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Nari Ward

One Voice

2017 | Shoelaces

Jamaican-born sculptural artist Nari Ward’s allegorical installations reveal issues related to race, poverty and consumer culture through the use of upcycled objects often found in his New York City neighborhood. For the typographical composition One Voice, Ward delineated the letters of the work’s title with more than 8,000 shoelaces, many of which were collected from the Atlanta Falcons and local high school football teams. The multicolored strings appear to drip down the concourse wall, and the contrast of the hard edges and organic outlines represents how opposing dispositions can work together as one.


Nari Ward

Nari Ward

St. Andrew, Jamaica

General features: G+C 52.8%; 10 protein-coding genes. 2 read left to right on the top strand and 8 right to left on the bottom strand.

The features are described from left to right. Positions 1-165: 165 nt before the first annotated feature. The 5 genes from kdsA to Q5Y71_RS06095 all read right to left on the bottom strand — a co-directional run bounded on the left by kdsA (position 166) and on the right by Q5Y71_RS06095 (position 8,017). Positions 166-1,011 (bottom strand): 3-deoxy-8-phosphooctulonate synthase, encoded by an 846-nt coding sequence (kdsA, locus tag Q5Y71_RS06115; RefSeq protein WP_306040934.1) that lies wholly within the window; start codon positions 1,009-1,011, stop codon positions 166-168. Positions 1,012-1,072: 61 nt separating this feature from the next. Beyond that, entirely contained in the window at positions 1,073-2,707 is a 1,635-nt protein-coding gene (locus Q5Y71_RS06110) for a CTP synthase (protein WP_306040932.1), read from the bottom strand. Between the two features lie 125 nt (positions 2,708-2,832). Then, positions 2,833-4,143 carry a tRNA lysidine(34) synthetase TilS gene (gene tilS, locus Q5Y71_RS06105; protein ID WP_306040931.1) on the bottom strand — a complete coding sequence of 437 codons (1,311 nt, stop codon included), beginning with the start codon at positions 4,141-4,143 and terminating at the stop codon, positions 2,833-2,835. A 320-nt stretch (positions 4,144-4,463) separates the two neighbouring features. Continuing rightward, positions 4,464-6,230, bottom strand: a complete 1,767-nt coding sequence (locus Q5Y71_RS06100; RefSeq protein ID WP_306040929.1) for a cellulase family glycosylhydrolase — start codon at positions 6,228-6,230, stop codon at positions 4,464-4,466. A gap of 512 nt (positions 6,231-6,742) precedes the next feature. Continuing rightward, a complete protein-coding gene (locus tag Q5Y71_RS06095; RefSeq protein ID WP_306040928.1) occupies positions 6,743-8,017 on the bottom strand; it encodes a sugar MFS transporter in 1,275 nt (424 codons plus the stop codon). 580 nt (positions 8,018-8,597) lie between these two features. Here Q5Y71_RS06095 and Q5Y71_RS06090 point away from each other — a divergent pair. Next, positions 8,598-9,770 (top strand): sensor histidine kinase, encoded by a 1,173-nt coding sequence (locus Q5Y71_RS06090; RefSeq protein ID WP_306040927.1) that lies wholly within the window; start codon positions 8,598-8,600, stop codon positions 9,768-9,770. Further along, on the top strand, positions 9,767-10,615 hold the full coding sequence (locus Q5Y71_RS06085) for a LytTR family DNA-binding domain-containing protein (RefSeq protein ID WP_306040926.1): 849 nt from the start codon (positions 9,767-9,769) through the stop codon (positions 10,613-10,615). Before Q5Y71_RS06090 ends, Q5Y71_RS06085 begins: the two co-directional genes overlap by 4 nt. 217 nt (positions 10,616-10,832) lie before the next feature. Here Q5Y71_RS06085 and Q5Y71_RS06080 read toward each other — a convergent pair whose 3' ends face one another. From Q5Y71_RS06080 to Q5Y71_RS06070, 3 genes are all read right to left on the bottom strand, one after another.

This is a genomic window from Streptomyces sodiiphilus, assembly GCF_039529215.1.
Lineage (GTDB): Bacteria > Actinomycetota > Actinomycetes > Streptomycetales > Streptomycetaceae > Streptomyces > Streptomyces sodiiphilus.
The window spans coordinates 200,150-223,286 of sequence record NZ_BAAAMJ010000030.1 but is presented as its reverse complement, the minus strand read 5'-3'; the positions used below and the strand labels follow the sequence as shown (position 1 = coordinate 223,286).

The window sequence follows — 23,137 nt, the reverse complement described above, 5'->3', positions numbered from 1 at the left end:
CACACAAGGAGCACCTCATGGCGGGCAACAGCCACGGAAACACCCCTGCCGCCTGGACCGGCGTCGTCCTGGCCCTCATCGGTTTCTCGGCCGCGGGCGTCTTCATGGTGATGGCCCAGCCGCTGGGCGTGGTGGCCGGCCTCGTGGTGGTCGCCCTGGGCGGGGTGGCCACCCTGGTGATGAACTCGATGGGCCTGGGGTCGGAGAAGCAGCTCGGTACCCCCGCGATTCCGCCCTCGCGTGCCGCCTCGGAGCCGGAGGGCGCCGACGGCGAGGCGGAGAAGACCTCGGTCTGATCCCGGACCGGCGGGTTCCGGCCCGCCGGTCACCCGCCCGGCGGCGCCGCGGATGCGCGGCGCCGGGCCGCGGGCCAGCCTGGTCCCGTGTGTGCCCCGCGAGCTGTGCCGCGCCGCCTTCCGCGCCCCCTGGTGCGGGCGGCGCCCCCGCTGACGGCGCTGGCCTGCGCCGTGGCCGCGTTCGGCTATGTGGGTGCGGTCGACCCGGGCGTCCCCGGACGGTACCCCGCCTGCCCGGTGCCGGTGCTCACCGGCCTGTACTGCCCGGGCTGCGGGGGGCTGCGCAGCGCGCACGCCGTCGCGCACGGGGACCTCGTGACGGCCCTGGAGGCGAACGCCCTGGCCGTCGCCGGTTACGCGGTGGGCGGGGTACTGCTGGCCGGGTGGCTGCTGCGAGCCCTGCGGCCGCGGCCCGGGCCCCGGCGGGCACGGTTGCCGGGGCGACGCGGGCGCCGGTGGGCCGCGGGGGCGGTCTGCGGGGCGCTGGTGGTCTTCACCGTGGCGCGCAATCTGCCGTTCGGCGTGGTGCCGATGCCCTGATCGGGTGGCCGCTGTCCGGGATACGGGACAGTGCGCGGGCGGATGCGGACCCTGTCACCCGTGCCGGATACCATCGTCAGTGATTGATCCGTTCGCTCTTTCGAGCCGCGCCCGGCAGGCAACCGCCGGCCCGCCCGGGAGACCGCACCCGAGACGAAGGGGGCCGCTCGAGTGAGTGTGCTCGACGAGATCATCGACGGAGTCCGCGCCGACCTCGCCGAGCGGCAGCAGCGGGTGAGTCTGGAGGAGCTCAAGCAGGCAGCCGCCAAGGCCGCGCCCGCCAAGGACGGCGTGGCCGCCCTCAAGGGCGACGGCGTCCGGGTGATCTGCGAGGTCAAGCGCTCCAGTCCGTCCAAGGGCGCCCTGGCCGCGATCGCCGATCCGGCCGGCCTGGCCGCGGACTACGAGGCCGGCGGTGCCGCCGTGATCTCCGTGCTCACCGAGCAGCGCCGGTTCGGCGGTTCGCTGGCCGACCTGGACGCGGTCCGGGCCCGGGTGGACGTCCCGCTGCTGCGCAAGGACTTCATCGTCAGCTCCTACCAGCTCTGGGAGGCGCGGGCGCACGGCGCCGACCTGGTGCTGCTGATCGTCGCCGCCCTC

Nari Ward’s dramatic sculptural installations are composed of found materials — such as shoelaces, baby strollers and tin cans — systematically collected from his New York City neighborhood. By revealing the many emotions found in everyday objects, Ward, a native of Jamaica, examines issues surrounding race, poverty and consumer culture. The recipient of the Vilcek Prize for Immigrant Artists in 2017, Ward has exhibited at The Museum of Modern Art and the Whitney Museum of American Art, New York; the SCAD Museum of Art in Savannah, Georgia, and elsewhere. Past honors include the Rome Prize, the John Simon Guggenheim Fellowship, and grants from The Andy Warhol Foundation, the National Endowment for the Arts, and more. Commissions include work for the United Nations and the World Health Organization. Ward received a B.F.A. from Hunter College and a M.F.A. from Brooklyn College in New York.

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